Results of a published prospective three-year clinical study have demonstrated that the Reducer is safe and effective at providing relief of angina symptoms in refractory angina patients. Neovasc is presently enrolling patients in the COSIRA (Coronary Sinus Reducer for Treatment of Refractory Angina) trial, a multicenter, sham-controlled, randomized, double-blinded study. COSIRA has been designed to provide additional controlled, statistically significant data to further demonstrate the clinical efficacy of the Reducer and to support physician education and marketing efforts. It will also support additional regulatory applications to make the Reducer available to the millions of refractory angina patients worldwide who could potentially benefit.
"We are very pleased to have received CE mark designation to treat this critical patient population with high unmet need," noted Alexei Marko, CEO of Neovasc. "In the immediate term we will continue to focus on completing enrollment in the COSIRA trial in order to obtain additional data that we expect will be very valuable in supporting medical education and marketing activities for the Reducer. We are currently evaluating a number of options for European commercialization and look forward to distributing the Reducer in select European markets beginning in 2012."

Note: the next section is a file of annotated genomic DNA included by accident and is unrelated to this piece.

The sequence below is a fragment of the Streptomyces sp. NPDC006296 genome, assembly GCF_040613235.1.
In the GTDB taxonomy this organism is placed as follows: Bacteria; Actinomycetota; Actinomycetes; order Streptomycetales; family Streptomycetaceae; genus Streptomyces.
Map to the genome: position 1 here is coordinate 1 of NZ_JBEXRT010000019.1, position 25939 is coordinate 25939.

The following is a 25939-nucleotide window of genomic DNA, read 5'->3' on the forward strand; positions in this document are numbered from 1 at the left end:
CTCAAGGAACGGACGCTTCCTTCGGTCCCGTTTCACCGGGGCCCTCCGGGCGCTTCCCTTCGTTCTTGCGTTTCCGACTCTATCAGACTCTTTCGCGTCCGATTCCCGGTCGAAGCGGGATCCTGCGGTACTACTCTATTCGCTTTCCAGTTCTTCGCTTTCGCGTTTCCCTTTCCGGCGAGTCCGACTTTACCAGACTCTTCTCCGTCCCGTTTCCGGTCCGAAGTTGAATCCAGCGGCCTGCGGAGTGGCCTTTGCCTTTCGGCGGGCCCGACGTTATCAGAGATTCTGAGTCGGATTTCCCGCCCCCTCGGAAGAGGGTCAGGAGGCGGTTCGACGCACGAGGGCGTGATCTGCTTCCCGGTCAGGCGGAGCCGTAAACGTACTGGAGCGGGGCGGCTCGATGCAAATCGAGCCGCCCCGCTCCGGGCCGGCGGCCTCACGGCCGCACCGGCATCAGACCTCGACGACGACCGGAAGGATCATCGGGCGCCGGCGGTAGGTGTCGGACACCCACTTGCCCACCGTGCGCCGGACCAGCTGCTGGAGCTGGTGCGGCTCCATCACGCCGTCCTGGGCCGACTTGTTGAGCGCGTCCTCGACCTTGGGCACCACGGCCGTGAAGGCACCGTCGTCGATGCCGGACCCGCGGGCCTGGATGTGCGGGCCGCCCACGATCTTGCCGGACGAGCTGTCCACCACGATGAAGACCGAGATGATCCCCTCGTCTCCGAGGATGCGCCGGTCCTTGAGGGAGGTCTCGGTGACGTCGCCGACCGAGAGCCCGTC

About the Neovasc Reducer™
The Reducer has received a CE mark designation in Europe for the treatment of refractory angina, a painful and debilitating condition that occurs when the coronary arteries deliver an inadequate supply of blood to the heart muscle. Refractory angina currently affects over two million patients worldwide, who typically experience severe chest pain from even minor physical exertion and as a result lead restricted lives. The incidence of refractory angina is growing, yet these patients have largely exhausted available treatment options. The Reducer is intended to provide relief of refractory angina symptoms by altering blood flow in the coronary sinus vein and thereby increasing perfusion of oxygenated blood to certain areas of the heart muscle that receive an inadequate supply of oxygen. Placement of the Reducer is performed using a minimally invasive percutaneous procedure that is similar to implanting a coronary stent and takes 20 minutes or less.